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Food Restrictions Finesse: When Chefs Get it (Really!) Right

Food Restrictions Finesse: When Chefs Get it (Really!) Right
There are plenty of posts on the web and here on freedible with advice on eating out with food restrictions because let’s face it, that’s where the rubber meets the road for anyone on a custom diet.  But nothing, and I mean nothing can beat having a chef on the other side of the kitchen door who gets it. That’s an experience – and creates a customer loyalty – that money can’t buy.

Here is a tribute to two chefs that knocked my socks off and (listen up, restaurateurs!) how they did it.




Let’s be honest, folks: I’m not the easiest person to accommodate in your restaurant. In fact, I just might be one of the worst. After all, while I have the tremendous advantage of not being very sensitive to cross-contamination, I roll with a rather ridiculous list of foods I have to avoid. Tree nuts, olive oil and safflower oil because they make my throat close or give me asthma attacks. Tomato sauces, anything containing soy, anything fermented, dried, cultured or aged, hard sausages, dairy, heavily spiced dishes and foods with vinegar in them – because they are high in histamine. Most raw fruits as well as raw carrots, celery, cilantro and basil because they set off my suddenly-pronounced oral allergy syndrome and gluten and egg because they just reek havoc on my gut.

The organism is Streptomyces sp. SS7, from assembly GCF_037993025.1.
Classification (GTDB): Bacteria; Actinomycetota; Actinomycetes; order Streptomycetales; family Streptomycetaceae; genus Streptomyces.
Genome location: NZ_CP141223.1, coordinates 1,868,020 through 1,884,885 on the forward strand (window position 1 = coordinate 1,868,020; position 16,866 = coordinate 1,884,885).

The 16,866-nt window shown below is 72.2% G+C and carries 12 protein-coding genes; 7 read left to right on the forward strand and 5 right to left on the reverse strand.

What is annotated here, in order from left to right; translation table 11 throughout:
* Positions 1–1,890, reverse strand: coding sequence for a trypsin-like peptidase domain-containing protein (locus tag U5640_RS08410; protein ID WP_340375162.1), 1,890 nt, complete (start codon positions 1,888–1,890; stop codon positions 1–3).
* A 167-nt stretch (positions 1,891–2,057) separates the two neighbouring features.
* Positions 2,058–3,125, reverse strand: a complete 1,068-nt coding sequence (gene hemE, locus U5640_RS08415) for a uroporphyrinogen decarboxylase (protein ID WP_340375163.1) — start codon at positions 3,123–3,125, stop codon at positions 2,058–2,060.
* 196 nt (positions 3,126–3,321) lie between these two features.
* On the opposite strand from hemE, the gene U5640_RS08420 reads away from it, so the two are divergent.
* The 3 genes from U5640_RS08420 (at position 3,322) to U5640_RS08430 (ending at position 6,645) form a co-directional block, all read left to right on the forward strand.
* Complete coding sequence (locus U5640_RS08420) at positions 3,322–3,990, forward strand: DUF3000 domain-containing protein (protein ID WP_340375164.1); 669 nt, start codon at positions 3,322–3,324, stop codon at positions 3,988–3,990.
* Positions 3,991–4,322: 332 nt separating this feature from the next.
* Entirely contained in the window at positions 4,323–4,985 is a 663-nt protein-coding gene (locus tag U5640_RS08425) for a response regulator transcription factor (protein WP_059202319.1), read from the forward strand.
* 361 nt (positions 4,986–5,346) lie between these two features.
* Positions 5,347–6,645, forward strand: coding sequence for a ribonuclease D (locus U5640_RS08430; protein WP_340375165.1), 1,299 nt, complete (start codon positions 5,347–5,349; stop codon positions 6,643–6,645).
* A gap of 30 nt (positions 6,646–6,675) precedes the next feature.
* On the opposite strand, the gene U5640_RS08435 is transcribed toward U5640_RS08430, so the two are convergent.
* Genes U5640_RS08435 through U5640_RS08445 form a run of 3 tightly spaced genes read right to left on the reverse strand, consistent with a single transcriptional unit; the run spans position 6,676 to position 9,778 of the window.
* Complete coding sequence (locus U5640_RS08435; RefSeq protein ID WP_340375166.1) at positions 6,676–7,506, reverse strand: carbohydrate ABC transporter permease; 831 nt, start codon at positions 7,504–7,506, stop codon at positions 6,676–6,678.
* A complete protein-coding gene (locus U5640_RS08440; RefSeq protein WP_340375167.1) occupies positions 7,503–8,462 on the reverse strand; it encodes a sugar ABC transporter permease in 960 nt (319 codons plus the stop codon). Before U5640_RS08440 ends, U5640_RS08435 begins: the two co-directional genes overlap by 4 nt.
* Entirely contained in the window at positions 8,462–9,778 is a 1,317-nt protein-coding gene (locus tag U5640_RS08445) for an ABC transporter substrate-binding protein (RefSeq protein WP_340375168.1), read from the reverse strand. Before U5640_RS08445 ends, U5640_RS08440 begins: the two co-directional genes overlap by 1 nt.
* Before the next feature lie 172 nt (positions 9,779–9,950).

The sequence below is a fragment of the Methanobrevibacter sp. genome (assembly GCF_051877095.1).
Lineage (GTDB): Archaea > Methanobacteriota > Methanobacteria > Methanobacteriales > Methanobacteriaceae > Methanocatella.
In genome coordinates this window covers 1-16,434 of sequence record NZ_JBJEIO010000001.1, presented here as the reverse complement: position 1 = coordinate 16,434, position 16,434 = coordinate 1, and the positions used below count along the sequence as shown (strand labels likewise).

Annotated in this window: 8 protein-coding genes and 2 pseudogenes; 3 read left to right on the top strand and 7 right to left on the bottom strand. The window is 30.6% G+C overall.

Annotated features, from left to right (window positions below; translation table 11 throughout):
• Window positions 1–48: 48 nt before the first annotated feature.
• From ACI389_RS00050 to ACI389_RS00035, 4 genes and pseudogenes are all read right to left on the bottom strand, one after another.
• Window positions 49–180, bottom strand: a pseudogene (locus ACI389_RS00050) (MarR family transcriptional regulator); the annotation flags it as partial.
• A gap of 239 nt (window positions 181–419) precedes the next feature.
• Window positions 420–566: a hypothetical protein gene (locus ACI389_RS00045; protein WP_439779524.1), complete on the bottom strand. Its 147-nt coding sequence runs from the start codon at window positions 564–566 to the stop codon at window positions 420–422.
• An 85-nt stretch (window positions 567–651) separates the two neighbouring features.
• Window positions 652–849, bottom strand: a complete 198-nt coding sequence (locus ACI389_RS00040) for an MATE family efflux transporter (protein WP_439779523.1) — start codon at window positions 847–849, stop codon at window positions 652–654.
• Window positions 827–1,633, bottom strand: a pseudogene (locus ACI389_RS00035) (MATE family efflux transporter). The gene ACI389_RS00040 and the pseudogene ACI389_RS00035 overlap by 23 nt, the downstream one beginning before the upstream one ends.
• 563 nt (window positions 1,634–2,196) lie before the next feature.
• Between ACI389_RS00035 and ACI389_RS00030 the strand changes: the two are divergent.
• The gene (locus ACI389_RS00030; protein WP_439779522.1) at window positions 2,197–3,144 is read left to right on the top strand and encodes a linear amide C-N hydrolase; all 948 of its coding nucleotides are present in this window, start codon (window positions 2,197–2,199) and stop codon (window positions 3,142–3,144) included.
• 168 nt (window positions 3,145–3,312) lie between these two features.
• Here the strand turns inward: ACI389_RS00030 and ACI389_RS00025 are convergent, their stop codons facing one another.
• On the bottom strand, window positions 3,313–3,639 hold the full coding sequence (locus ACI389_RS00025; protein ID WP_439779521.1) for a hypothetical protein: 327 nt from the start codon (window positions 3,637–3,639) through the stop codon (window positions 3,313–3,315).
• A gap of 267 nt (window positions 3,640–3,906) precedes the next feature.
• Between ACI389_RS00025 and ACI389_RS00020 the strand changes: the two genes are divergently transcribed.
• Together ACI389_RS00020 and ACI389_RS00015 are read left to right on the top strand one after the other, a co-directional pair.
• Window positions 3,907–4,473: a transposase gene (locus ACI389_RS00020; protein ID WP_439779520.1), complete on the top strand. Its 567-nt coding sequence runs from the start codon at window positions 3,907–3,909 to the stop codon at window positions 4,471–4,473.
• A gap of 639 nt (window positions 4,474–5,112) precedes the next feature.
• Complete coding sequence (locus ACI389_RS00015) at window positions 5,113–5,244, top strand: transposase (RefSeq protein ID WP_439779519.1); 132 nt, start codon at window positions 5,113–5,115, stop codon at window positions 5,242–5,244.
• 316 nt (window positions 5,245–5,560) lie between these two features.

As if that’s not enough, I’m usually toting a little guy so restricted that I have to bring his own food supply plus a 9 year old with fewer but more sensitive intolerances than my own. So before I even walk into a restaurant I’m on brain overload and my minimize-the-experience-of-deprivation-and-difference-for-my-boys radar is on overdrive.  So yeah, I get it that my family is a bit of a nightmare when it comes to food and before you even say anything, yes - we usually cook at home rather than imposing that on anyone else. 

But sometimes even we go out.  And when we do my expectations are generally set to “low”.  That’s why it really stands out when someone in the kitchen makes us feel – gasp – normal. And when the kitchen goes even beyond that, beware: you just might find a happily-bawling mom in the dining room!

Equinox fireplaceAbout a year ago, Chef Michael Bates Walsh, then of the Equinox Resort in Manchester, Vermont, delivered such a moment. The Equinox, if you haven’t had the pleasure, is this really wacky combo of a beautiful, well-maintained, historic inn with an awesome spa, outdoor fire-lit cocktail bar and gorgeous indoor pool nestled in a cute Vermont town that cheerfully rolls out the welcome mat to the whole family – kids and pooches included. As if that isn’t confusing enough, right from our first call-ahead to the concierge it became clear that this was a place that had experience with food restrictions.

“For which meals will you be dining with us over the course of your stay?” the concierge asked without skipping a beat when I mentioned that I have dietary restrictions. “We’ll make sure that your family is taken care of.”